This isn't fantasy, it's real. And it isn't magic, just marvelous. It is a rare dolphin behavior, and we first saw it in the play of two baby dolphins. It gives us a little more insight into the superb level of control dolphins can exercise on their water environment, and underscores the fact that we can still discover things about dolphins by simply watching them.
I first saw this behavior on one of my relatively rare trips out to the Delphis lab; the project's principle scientist Ken Marten said that "the two babies, Tinkerbell and Maui" had been doing it for a little while. My reaction: "Wow, neato. How the heck do they DO that? Try to get some photo and video shots of it. It sure is cool". Ken, along with Suchi Psarakos, Research Assistant and computer programmer, did indeed document the silver rings (although video and photos don't do the rings justice), and this has made it possible to both analyze the physics behind the phenomenon and to watch the dolphins do this trick in slow-motion.
As it turned out, small silver rings weren't the only toys the dolphins were making for themselves: some of the creations were as large as a basketball rim. And Tinkerbell proved able to create a silver helix, spiraling perhaps 20 feet long, that would spring into life in a fraction of a second and remain stable in the water as she swam past, observing it with sonar and vision. then--presto! she would grab a small silver ring from the helix to play with, while the rest of the helix degraded into bubbles which would belatedly "remember" to rise to the surface.
This was a wonderful mystery to ponder. My attempts at re-creating the rings in a swimming pool succeeded only in getting water up my nose, but my guesses were confirmed--with better and more rigorous explanation--by the fluid dynamics class of Suchi's close friend Hans Ramm at Scripps Institute of Oceanography.
The silver rings, as it turns out, are "air-core vortex rings", and the helices are a similar phenomenon. Invisible, spinning vortices in the water are generated from the tip of a dolphin's dorsal fin when it is moving rapidly and turning. According to Hans: "Being unstable without a boundary nearby, the vortex line tends to form into a more stable form such as a helix. When the dolphins break the line, the ends are drawn together into closed rings. Owing to the Bernoulli effect, the higher velocity fluid around the core of the vortex is at a lower pressure than the fluid circulating farther away. Air is injected into the rings via bubbles released from the dolphin's blowhole." The energy of the water vortex is enough to keep the bubbles from rising for a reasonably long period--on the order of 10 seconds. There also seems to be a separate mechanism for producing small rings, which a dolphin can accomplish by a quick flip of its head.
There is little doubt that this is what is occurring. However, understanding the physics should not diminish our appreciation of this spontaneous act of creation by a dolphin mind. These young dolphins have detected, understood, and manipulated a subtle aspect of their environment, for no reason other than play.
Creation of these rings by dolphins isn't new. (far from it--dolphins were probably blowing magnificent silver rings while our anscestors were hanging off tree limbs). It does seem to be a relatively rare behavior, though: it has been seen before only in a specific group of dolphins documented by Diana Reiss and Jan Ostman at Marine World. "The fact that ring-blowing is rare and that we have two babies doing it suggests that one baby learned it from the other", comments Ken Marten. "Whether it was a case of observational learning, or one "taught" the other, we don't know... but it'd sure be interesting to know."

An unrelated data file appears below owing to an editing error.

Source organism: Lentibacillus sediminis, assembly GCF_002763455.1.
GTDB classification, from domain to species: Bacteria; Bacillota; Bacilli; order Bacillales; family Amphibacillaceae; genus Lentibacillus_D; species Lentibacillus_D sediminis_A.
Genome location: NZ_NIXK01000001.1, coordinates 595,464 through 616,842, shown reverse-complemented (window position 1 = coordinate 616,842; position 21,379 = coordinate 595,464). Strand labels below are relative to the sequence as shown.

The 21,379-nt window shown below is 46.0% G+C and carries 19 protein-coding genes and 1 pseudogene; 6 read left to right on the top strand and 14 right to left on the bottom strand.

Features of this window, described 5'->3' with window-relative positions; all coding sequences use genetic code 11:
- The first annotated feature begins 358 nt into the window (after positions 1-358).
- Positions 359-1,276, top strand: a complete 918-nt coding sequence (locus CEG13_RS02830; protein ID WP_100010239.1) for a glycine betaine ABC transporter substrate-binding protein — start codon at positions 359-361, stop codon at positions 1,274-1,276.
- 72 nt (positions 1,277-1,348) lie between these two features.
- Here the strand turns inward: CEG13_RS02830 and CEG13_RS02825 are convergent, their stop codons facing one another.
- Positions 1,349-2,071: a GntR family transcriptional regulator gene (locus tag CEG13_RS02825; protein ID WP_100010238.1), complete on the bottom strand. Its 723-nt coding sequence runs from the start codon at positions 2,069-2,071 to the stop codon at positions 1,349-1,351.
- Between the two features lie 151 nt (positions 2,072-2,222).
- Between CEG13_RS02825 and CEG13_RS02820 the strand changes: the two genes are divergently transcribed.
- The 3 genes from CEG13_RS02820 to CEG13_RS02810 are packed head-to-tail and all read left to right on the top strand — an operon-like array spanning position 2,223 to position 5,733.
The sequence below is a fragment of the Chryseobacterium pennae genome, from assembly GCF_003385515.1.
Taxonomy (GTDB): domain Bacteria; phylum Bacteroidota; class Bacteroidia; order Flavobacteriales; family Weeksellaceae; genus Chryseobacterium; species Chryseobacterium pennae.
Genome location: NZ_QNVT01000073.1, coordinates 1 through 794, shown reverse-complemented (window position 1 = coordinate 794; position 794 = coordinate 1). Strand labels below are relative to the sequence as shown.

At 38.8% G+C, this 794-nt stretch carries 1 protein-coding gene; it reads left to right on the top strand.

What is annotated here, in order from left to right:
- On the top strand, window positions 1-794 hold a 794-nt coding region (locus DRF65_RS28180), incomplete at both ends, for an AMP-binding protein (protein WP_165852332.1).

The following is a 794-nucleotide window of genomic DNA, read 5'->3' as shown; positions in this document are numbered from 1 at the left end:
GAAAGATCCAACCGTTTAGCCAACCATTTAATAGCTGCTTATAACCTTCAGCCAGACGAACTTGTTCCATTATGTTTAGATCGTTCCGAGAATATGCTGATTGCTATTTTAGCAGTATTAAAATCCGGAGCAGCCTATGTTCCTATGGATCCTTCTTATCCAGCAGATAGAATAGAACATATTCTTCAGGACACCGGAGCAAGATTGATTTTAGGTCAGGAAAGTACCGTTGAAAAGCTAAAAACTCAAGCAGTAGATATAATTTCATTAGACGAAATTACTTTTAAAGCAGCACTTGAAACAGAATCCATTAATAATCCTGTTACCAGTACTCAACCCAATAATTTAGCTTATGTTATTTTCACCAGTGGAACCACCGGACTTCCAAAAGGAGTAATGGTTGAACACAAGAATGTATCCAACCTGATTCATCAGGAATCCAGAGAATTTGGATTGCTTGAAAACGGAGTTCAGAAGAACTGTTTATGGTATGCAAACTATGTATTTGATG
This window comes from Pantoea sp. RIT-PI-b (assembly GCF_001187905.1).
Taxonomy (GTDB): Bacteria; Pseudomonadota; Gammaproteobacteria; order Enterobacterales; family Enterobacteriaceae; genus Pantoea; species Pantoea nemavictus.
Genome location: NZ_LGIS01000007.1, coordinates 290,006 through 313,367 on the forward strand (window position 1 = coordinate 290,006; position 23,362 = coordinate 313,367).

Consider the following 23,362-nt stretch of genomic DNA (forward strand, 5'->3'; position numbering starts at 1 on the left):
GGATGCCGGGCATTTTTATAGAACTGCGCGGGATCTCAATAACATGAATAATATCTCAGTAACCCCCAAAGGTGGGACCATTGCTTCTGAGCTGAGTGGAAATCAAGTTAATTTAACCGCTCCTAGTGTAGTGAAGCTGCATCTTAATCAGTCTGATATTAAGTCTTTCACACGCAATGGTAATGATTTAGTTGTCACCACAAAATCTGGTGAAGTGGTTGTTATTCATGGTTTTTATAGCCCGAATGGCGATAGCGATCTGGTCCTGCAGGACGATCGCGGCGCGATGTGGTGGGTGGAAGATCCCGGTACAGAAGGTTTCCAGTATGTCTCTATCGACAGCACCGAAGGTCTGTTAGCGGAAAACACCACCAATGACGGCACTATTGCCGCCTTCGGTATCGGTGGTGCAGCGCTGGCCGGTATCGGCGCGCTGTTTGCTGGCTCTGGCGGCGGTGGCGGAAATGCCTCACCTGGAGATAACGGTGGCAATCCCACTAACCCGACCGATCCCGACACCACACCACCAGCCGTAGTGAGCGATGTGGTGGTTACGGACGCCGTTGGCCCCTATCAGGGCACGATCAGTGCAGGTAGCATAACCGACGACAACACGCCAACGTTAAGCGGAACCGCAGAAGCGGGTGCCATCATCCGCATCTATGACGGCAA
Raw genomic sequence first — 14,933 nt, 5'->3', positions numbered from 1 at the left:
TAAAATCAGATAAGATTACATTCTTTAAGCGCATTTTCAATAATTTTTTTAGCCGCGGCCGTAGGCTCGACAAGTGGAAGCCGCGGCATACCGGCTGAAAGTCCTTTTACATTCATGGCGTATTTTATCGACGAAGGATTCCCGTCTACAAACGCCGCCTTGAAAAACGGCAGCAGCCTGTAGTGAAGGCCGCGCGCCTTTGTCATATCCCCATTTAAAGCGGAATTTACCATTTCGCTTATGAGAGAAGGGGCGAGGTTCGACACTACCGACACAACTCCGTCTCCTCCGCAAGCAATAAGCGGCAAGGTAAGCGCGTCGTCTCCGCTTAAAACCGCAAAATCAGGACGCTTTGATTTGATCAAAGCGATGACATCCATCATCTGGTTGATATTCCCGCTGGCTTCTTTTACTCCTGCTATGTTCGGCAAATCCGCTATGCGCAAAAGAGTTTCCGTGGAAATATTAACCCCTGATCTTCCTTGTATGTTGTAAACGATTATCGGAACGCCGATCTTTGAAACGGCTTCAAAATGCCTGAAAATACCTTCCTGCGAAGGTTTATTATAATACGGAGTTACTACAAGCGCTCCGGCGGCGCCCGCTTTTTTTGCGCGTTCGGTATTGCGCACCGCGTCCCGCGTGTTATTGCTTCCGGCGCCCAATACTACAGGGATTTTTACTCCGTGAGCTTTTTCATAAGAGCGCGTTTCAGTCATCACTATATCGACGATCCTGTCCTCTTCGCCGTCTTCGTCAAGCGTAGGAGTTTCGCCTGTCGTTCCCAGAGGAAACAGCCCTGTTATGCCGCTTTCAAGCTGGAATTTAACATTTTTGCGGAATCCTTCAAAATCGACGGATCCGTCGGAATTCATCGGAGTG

The social situation also seems to affect ring-blowing: " The babies made them most intensely when they were the only two dolphins in the tank and when there was only one adult. The behavior stopped entirely when they were outnumbered by adults, " observed Suchi. "During one intense session with Tinkerbell there were often two or three rings visible in the tank at one time. She frequently swam over to me in an excited state, then went and made some more."
The reaction to our documentation of these rings has been universal--people are fascinated by them. Dr. Ken Norris, the world's leading expert on dolphins, had never seen it before. Robert Wolff of Apple Computer's Advanced Design Group made a "quicktime" movie of ring-blowing for display on Mac computers. Arthur C. Clarke, Earthtrust Advisory Board member, thought they were wonderful--but debated my offered contention that they might be the first "extraterrestrial art", pointing to interesting "artistic" achievements by other nonhuman animals.
For myself, I do consider these rings to be "art": the creation and observation of artifacts by a nonhuman mind, with no use other than entertainment and aesthetics. One must be constantly wary not to anthropomorphize the actions of other species--to treat them as though they were human. But after watching a dolphin create one of these kinetic sculptures--observe it from many angles--and then destroy it with a bite--it seems a long leap of logic to ascribe any other motive.
This can, and will, be debated... but the beauty of the rings is beyond debate. As evidence mounts for "self awareness" and other "intelligent" qualities in dolphins, I think that it must cause us again to ask the question: what are these creatures, that they spin silver lariats for the sheer joy of creation? And what sort of creatures are we, if we cannot appreciate and protect them?
Wanting to reform the world without discovering one's true self is like trying to cover the world with leather to avoid the pain of walking on stones and thorns. It is much simpler to wear shoes.- Ramana Maharshi
This movie is an experience you will not forget.....and believe me I have tried!
dont go to see it...run away!
the assault on marine mammals
over the years as the US Navy has stepped up its use of new technology that destroys the eardrums of whales and other sea life. From NRDC's Nature's Voice, "After winning a courtroom victory for whales that blocked the Navy's global deployment of long-range LFA sonar, NRDC is now taking aim at a more widely used class of short-range systems: mid-frequency s onar. NRDC has threatened to sue the Navy unless it takes common-sense steps to protect marine mammals from the ear-splitting noise produced by these sonars. The letter of warning to the Navy follows a series of whale beachings and deaths that have been linked to the technology. At 235 decibels or more intense blasts of mid-frequency sonar can cause a whale's organs to hemorrhage."
Read the complete letter at link here